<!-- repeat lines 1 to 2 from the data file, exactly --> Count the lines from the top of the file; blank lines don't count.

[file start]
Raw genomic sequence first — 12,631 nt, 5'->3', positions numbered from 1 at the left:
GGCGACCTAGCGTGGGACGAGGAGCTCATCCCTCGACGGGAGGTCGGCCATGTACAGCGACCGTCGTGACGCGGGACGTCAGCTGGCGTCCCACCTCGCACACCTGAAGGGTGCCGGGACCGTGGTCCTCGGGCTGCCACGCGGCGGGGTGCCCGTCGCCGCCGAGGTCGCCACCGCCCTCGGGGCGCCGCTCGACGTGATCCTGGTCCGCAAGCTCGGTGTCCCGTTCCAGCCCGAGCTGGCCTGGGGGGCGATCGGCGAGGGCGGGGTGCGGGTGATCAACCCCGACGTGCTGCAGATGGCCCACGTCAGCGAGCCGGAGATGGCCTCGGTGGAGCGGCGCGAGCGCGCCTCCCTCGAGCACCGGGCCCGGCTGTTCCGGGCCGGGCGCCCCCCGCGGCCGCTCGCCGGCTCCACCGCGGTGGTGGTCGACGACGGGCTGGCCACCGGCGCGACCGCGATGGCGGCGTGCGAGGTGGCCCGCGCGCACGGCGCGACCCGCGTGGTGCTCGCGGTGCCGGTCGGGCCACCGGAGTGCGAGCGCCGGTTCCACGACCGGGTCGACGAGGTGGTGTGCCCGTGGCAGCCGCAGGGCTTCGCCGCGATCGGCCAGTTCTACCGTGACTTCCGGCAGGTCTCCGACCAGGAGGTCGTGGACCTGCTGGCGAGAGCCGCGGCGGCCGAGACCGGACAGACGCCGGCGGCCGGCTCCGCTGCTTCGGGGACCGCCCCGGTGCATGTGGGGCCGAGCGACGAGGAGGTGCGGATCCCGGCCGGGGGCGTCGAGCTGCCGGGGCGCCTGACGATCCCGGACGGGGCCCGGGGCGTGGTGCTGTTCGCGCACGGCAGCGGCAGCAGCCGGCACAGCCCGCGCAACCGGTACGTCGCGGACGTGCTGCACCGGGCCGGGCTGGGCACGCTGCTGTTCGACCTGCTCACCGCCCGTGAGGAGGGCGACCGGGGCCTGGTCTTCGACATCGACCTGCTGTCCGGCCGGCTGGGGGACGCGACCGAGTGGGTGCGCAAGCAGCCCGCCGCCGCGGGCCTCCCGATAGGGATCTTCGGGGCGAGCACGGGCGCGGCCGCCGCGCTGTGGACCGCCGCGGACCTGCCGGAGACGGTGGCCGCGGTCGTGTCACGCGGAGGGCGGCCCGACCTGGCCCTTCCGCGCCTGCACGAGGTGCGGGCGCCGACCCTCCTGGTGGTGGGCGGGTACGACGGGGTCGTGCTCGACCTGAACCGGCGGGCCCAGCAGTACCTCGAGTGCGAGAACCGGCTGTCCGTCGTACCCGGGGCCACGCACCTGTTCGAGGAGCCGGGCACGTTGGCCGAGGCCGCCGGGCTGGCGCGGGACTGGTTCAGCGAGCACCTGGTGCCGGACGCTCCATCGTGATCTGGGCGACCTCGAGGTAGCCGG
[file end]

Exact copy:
Raw genomic sequence first — 12,631 nt, 5'->3', positions numbered from 1 at the left:
GGCGACCTAGCGTGGGACGAGGAGCTCATCCCTCGACGGGAGGTCGGCCATGTACAGCGACCGTCGTGACGCGGGACGTCAGCTGGCGTCCCACCTCGCACACCTGAAGGGTGCCGGGACCGTGGTCCTCGGGCTGCCACGCGGCGGGGTGCCCGTCGCCGCCGAGGTCGCCACCGCCCTCGGGGCGCCGCTCGACGTGATCCTGGTCCGCAAGCTCGGTGTCCCGTTCCAGCCCGAGCTGGCCTGGGGGGCGATCGGCGAGGGCGGGGTGCGGGTGATCAACCCCGACGTGCTGCAGATGGCCCACGTCAGCGAGCCGGAGATGGCCTCGGTGGAGCGGCGCGAGCGCGCCTCCCTCGAGCACCGGGCCCGGCTGTTCCGGGCCGGGCGCCCCCCGCGGCCGCTCGCCGGCTCCACCGCGGTGGTGGTCGACGACGGGCTGGCCACCGGCGCGACCGCGATGGCGGCGTGCGAGGTGGCCCGCGCGCACGGCGCGACCCGCGTGGTGCTCGCGGTGCCGGTCGGGCCACCGGAGTGCGAGCGCCGGTTCCACGACCGGGTCGACGAGGTGGTGTGCCCGTGGCAGCCGCAGGGCTTCGCCGCGATCGGCCAGTTCTACCGTGACTTCCGGCAGGTCTCCGACCAGGAGGTCGTGGACCTGCTGGCGAGAGCCGCGGCGGCCGAGACCGGACAGACGCCGGCGGCCGGCTCCGCTGCTTCGGGGACCGCCCCGGTGCATGTGGGGCCGAGCGACGAGGAGGTGCGGATCCCGGCCGGGGGCGTCGAGCTGCCGGGGCGCCTGACGATCCCGGACGGGGCCCGGGGCGTGGTGCTGTTCGCGCACGGCAGCGGCAGCAGCCGGCACAGCCCGCGCAACCGGTACGTCGCGGACGTGCTGCACCGGGCCGGGCTGGGCACGCTGCTGTTCGACCTGCTCACCGCCCGTGAGGAGGGCGACCGGGGCCTGGTCTTCGACATCGACCTGCTGTCCGGCCGGCTGGGGGACGCGACCGAGTGGGTGCGCAAGCAGCCCGCCGCCGCGGGCCTCCCGATAGGGATCTTCGGGGCGAGCACGGGCGCGGCCGCCGCGCTGTGGACCGCCGCGGACCTGCCGGAGACGGTGGCCGCGGTCGTGTCACGCGGAGGGCGGCCCGACCTGGCCCTTCCGCGCCTGCACGAGGTGCGGGCGCCGACCCTCCTGGTGGTGGGCGGGTACGACGGGGTCGTGCTCGACCTGAACCGGCGGGCCCAGCAGTACCTCGAGTGCGAGAACCGGCTGTCCGTCGTACCCGGGGCCACGCACCTGTTCGAGGAGCCGGGCACGTTGGCCGAGGCCGCCGGGCTGGCGCGGGACTGGTTCAGCGAGCACCTGGTGCCGGACGCTCCATCGTGATCTGGGCGACCTCGAGGTAGCCGG